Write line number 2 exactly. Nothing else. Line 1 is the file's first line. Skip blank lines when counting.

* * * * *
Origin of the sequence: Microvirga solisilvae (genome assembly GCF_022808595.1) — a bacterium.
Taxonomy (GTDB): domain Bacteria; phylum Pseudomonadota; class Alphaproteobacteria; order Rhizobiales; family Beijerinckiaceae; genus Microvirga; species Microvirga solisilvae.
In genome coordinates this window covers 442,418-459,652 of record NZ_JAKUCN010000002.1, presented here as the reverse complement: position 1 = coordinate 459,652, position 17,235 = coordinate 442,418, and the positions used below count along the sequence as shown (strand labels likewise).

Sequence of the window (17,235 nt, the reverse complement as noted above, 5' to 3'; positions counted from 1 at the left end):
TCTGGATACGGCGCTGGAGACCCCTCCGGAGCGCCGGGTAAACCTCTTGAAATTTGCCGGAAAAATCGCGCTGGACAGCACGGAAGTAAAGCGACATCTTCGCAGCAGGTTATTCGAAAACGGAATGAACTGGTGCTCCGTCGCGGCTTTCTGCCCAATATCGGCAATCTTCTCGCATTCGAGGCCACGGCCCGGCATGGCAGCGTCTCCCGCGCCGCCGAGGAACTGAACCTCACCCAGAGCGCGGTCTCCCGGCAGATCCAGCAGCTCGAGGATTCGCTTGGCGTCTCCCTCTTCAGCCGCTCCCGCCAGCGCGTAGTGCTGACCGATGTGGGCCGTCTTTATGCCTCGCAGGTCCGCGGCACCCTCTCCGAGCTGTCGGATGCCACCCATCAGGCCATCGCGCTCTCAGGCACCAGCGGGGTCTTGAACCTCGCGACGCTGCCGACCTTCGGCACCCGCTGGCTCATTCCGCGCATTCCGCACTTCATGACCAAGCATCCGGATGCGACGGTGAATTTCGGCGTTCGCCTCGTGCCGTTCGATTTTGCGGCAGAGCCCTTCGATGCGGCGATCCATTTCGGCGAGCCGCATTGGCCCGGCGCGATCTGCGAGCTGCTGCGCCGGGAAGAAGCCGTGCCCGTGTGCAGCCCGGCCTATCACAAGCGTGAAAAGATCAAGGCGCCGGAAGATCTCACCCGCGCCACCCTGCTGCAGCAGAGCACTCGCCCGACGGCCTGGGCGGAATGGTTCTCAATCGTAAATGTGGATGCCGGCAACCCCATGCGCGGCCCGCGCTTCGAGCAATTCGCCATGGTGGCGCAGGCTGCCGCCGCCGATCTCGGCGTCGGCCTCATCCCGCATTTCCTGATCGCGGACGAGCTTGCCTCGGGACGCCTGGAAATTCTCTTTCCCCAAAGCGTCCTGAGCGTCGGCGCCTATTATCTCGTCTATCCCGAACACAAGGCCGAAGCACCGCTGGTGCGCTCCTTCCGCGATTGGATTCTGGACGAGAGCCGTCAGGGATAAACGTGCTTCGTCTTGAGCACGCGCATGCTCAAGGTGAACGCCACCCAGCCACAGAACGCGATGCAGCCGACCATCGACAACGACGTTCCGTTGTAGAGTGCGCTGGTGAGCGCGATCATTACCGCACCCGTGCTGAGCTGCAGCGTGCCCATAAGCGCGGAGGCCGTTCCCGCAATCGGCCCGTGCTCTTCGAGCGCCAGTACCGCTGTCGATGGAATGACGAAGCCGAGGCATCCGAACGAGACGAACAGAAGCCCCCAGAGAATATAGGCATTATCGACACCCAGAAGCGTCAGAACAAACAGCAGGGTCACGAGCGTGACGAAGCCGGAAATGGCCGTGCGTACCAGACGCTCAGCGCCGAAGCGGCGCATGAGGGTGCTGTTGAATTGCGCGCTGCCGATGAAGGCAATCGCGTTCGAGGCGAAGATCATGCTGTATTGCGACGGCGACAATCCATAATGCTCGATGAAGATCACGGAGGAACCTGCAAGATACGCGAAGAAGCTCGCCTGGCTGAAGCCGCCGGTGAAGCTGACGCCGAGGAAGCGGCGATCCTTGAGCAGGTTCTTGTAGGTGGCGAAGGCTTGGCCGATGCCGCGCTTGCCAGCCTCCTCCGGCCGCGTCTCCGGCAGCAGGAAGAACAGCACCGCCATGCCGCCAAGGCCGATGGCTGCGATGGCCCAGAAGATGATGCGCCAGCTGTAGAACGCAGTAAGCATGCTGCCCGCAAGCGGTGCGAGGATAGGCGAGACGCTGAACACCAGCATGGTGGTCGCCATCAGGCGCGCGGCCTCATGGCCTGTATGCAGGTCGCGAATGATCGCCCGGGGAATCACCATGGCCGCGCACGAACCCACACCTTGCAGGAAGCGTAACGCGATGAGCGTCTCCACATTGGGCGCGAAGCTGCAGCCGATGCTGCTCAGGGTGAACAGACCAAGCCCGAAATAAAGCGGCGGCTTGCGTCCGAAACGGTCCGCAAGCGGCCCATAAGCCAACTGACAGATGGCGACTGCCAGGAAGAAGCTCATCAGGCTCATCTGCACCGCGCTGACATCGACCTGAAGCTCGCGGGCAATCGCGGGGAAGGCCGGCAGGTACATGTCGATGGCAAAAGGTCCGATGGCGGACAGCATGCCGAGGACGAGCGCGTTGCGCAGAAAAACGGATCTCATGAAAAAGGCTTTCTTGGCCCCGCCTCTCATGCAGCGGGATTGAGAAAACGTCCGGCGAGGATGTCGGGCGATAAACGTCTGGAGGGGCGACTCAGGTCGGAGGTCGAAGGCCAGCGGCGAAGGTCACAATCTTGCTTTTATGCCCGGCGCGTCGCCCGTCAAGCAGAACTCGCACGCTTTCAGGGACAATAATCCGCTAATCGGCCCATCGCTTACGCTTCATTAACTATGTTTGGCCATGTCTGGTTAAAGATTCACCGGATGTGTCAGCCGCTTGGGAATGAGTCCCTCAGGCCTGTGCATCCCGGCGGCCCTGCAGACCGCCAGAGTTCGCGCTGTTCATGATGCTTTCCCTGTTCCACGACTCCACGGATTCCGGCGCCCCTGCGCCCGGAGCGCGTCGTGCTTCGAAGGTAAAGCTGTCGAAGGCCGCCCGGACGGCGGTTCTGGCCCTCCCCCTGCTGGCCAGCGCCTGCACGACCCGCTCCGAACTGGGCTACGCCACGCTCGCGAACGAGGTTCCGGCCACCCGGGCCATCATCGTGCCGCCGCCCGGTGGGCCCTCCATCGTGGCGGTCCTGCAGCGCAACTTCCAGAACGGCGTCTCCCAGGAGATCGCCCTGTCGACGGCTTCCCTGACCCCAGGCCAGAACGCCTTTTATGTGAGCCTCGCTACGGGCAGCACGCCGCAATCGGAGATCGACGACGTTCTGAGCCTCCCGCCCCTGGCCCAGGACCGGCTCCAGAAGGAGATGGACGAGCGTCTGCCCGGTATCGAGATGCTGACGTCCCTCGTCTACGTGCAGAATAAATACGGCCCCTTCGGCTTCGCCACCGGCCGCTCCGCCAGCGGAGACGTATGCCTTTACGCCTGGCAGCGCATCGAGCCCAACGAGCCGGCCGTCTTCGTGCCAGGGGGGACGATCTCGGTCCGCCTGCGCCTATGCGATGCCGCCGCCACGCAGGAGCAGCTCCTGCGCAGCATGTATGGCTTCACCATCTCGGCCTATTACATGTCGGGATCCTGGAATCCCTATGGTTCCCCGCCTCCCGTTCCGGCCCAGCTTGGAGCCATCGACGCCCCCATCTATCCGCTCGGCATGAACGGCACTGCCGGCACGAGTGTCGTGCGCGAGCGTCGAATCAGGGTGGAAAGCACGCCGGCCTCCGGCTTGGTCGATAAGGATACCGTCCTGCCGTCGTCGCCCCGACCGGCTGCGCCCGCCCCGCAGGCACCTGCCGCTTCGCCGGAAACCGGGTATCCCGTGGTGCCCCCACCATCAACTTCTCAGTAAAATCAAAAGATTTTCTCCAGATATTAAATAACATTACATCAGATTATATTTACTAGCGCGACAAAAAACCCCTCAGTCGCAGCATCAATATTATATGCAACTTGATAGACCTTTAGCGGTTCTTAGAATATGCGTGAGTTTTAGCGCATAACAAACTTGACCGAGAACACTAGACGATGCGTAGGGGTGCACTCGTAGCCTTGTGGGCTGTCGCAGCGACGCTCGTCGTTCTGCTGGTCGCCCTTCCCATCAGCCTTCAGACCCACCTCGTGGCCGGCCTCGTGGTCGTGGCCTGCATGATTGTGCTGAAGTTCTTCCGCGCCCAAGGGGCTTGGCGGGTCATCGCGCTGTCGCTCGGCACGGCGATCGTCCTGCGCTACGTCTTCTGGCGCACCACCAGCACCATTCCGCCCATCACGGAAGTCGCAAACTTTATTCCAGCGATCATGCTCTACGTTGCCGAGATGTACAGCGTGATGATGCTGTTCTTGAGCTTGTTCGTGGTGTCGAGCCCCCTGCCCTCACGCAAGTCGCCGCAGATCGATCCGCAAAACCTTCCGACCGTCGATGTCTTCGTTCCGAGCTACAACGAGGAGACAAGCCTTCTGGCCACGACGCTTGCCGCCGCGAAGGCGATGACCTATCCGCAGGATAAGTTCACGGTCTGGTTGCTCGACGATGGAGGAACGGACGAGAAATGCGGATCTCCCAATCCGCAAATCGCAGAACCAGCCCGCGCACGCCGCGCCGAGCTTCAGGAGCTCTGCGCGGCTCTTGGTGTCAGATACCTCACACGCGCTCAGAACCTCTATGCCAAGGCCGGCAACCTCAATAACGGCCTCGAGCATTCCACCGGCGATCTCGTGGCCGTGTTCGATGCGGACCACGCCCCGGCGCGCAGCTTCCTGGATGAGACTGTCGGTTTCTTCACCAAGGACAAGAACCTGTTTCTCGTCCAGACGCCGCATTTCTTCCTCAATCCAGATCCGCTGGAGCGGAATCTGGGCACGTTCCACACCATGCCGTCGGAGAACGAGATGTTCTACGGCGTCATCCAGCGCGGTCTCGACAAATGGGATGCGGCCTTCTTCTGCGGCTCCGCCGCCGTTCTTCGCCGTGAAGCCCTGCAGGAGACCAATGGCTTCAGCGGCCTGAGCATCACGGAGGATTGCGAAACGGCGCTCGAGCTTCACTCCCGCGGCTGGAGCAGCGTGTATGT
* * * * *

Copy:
Taxonomy (GTDB): domain Bacteria; phylum Pseudomonadota; class Alphaproteobacteria; order Rhizobiales; family Beijerinckiaceae; genus Microvirga; species Microvirga solisilvae.